Supervised exercise has been shown to lead to 5–8% weight loss in specific studies. Supervised exercise is exactly as it sounds. People are supervised when they exercise, and it is usually fairly intense. The studies that show 5–8% weight loss result from exercise programs that are typically 5 days per week, 1 hour long exercise routines. These exercise programs require people to burn 500–700 kcal per session. As mentioned above with regards to a patient's “set point,” the majority of people regain the weight when they stop exercising as vigorously. For those who are able to maintain this routine, they can sometimes maintain their lower weight — but the routine described above is hard to maintain.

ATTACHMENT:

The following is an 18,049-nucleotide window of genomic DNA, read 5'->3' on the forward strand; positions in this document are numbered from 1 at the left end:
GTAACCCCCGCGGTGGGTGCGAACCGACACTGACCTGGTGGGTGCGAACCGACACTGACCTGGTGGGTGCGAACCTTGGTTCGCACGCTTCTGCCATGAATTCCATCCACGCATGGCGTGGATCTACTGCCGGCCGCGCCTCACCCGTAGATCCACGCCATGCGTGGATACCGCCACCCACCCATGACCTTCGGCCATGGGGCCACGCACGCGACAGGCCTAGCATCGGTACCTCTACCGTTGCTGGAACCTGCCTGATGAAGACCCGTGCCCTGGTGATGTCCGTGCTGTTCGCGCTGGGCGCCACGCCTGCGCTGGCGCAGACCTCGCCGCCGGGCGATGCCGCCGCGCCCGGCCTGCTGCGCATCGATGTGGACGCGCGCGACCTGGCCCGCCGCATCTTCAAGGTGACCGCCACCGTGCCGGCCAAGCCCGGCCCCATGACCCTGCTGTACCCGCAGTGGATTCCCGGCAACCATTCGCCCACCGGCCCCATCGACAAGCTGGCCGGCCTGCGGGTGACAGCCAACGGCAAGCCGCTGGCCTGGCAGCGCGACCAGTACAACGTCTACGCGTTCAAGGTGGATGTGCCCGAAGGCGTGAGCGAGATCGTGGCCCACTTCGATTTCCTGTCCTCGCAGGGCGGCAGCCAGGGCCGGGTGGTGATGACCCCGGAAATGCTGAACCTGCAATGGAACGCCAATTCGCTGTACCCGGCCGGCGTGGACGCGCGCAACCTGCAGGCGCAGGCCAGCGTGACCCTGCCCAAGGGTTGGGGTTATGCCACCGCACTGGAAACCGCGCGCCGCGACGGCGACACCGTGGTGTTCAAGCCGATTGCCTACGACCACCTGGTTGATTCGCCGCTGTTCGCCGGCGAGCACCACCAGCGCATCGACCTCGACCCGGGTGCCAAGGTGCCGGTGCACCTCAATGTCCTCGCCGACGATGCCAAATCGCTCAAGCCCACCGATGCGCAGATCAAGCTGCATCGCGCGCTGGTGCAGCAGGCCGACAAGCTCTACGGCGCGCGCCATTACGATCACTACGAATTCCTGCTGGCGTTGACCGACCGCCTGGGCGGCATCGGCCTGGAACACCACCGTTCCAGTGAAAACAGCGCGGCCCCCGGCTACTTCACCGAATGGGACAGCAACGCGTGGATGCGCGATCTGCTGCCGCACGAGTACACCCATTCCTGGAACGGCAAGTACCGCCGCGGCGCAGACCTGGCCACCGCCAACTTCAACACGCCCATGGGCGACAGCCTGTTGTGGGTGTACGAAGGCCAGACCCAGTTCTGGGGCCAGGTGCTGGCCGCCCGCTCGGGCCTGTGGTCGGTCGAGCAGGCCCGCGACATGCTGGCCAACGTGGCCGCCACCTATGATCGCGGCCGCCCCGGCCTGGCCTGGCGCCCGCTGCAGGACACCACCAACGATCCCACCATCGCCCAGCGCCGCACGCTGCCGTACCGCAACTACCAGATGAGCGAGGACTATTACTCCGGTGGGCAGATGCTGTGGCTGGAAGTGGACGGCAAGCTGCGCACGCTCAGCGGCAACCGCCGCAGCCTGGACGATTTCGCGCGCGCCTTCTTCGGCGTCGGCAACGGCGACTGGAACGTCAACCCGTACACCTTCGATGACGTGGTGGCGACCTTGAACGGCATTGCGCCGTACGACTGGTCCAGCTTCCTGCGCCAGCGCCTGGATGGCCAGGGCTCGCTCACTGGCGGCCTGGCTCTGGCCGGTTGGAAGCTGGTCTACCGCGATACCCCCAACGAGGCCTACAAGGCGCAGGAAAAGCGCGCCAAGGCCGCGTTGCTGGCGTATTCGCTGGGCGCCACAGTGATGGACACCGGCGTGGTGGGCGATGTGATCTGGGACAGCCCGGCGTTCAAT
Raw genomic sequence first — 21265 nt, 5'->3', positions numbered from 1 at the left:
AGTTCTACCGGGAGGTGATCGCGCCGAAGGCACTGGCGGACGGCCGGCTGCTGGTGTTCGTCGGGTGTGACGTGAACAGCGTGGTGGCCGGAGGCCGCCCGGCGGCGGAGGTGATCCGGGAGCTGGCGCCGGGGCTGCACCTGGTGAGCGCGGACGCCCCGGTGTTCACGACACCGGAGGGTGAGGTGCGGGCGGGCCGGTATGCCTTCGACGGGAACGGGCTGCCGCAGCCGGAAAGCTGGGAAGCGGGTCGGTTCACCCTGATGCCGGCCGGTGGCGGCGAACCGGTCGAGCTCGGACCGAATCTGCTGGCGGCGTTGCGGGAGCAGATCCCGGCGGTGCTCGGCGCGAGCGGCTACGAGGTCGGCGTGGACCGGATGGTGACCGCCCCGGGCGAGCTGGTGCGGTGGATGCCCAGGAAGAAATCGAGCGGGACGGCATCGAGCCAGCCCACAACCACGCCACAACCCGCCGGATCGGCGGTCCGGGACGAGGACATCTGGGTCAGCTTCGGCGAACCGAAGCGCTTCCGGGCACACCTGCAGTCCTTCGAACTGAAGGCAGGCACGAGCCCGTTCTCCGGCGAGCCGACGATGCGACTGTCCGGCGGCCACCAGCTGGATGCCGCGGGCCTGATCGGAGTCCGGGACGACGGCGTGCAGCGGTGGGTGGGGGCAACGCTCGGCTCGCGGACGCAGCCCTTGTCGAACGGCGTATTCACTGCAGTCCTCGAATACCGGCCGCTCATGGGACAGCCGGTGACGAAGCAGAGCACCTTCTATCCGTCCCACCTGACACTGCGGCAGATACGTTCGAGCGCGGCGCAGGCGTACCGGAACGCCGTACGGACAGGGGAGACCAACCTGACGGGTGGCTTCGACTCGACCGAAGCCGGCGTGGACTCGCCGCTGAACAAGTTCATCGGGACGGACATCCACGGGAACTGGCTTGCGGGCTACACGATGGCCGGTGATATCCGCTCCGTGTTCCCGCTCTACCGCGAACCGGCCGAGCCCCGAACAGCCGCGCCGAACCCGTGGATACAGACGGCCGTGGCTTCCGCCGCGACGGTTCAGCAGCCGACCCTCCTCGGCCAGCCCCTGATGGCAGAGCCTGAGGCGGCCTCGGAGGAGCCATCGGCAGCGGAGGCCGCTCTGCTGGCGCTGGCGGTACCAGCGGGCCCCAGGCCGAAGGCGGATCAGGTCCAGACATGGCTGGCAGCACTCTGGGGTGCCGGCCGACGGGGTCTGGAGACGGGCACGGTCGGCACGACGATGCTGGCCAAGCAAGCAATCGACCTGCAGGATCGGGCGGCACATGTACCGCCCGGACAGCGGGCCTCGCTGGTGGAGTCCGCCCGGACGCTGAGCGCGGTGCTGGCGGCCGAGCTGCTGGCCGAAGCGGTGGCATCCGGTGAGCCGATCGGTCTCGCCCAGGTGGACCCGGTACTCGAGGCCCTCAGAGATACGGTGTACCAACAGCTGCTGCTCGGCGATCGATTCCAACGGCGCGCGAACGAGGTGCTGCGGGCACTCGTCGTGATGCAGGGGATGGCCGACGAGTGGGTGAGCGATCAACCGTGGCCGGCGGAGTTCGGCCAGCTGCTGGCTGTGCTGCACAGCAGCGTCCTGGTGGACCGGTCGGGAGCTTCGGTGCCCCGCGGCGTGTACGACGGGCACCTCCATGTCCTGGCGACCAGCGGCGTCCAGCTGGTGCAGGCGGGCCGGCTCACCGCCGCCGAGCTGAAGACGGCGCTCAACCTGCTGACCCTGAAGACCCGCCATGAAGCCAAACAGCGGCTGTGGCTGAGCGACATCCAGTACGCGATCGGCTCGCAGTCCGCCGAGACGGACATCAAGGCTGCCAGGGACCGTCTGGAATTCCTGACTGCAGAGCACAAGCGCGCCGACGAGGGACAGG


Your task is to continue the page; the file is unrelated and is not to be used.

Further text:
We don’t see nearly the same efficacy with unsupervised exercise. 


This is a subject with zealots on either end of the spectrum in the scientific and medical community, with very few in between. There are those who believe nutritional epidemiology is a dead science and we should do away with it, and those who defend the status quo with incredible vigor and think anyone who criticizes it is an idiot. The truth, unsurprisingly, is likely somewhere in the middle. 

It is true that:

  • Many nutritional studies have not held up to the scrutiny of randomly controlled trials.

  • President Taft’s physician, Dr. Nathaniel Yorke-Davies, wrote him letters in 1905 that read as if they could have been written today — “The diet Yorke-Davies prescribed specified lean meats, a little fish, vegetables, plain salad, avoidance of sugar, and minimal carbohydrates.” Not as much as you’d think has changed in the last 100 years. 

  • We have absolutely no idea if eating a hot dog takes 36 minutes off your life.

  • Asking people exactly what they ate from a food questionnaire is useless.